Shane Larkin: From garbage time to crunch time

ATLANTA — Years from now when point guard Shane Larkin hangs up his basketball sneakers, he’ll likely remember a game-changing moment that occurred Monday against the Denver Nuggets.

The Dallas Mavericks were getting hammered at the time 108-95. And with only 1:41 remaining, coach Rick Carlisle instructed Larkin and four other reserves to go into the game for mop-up duty, aka garbage time.

Garbage time was foreign territory for Larkin — a rookie from Miami who was the co-Atlantic Coast Conference Player of the year last season and the 18th overall pick in the 2013 NBA Draft. In college, Larkin was a polished second-team All-American who knew garbage time was reserved for the lesser-talented players.

But in the NBA, Larkin quickly learned a valuable lesson.

“That was different to me to be thrown in there when we’re down [13] points and for the other team not to be playing hard, and you really have no chance to win,” Larkin said. “I had never really played in those types of minutes before.”

He has now.

Earlier in the game against Denver, Larkin played 2 minutes, 37 seconds of uneventful basketball, scored no points, had no assists and turned the ball over once while going 0 of 1 from the field. In other words, he was a nonfactor who brought absolutely nothing to the table, and his pride took a hit afterward.

The punishment?

Garbage time.

Larkin responded to the garbage time Wednesday against the Golden State Warriors when he collected seven points, six assists, two rebounds, one steal and no turnovers in 17 minutes. He, in essence, was one of the sparks off the bench who helped the Mavericks take down the highly touted Warriors 103-99.

“He played great,” Carlisle said. “He made a lot of things happen on offense, and defensively he was a factor coming up with loose ball plays.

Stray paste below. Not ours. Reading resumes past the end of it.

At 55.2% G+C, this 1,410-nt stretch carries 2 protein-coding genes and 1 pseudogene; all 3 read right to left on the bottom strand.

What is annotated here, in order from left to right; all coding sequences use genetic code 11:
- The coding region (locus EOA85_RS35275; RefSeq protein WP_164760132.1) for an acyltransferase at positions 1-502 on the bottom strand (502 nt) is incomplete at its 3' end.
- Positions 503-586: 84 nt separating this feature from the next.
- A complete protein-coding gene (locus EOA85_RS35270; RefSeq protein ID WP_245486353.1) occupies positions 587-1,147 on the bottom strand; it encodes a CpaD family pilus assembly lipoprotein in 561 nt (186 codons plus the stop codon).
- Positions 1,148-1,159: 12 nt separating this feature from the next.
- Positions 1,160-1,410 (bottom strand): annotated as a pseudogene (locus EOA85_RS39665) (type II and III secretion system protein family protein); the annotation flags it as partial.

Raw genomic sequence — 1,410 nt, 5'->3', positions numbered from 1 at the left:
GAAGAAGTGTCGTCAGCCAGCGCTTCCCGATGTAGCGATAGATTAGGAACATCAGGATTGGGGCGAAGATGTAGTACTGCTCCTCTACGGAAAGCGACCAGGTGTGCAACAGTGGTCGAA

“He didn’t play well [Monday] night and he got pulled and Gal [Mekel] went in and he did a good job. [Wednesday,] I decided to go with Shane again and see how he would respond and he responded well.”

The speedy Larkin was motivated by his garbage-time appearance.

“It didn’t upset me, it proved a point to me,” he said, “Like, ‘If you’re not going to be aggressive, why are you here, why do we need you?’

“So I just had to go back in there and be aggressive and get back to what I was doing in college. That’s why they brought me here.”

Larkin has been playing catch-up ever since he fractured his right ankle on July 5 and underwent successful surgery on July 16. But he missed summer league, training camp and the first 10 games of the regular season before playing his first game Nov. 18 against Philadelphia.

“You’ve got to think this is kind of like a training camp for him because he missed that,” forward Vince Carter said. “So we’re bringing him along in the fire.
“It’s a lot thrown at him at one time, but I think he’s really taken the time to learn what’s asked of him. And you can just tell each and every game, each and every quarter, he’s getting comfortable at the position.”

As the Mavericks (10-6) prepare to play the Atlanta Hawks (8-8) at 6:30 p.m. Friday at Philips Arena, they do so knowing Larkin received that subtle message from Carlisle loud and clear.

“I’ve just got to get back to being the player I was in college, being aggressive all the time, looking to get into the lane, and if I have the floater, take the floater,” Larkin said. “And if I have the pass, make the pass.

“I played four minutes [against Denver] — two minutes in garbage time when we were getting blown out. That motivated me to come here [Wednesday] and just be extra aggressive.”

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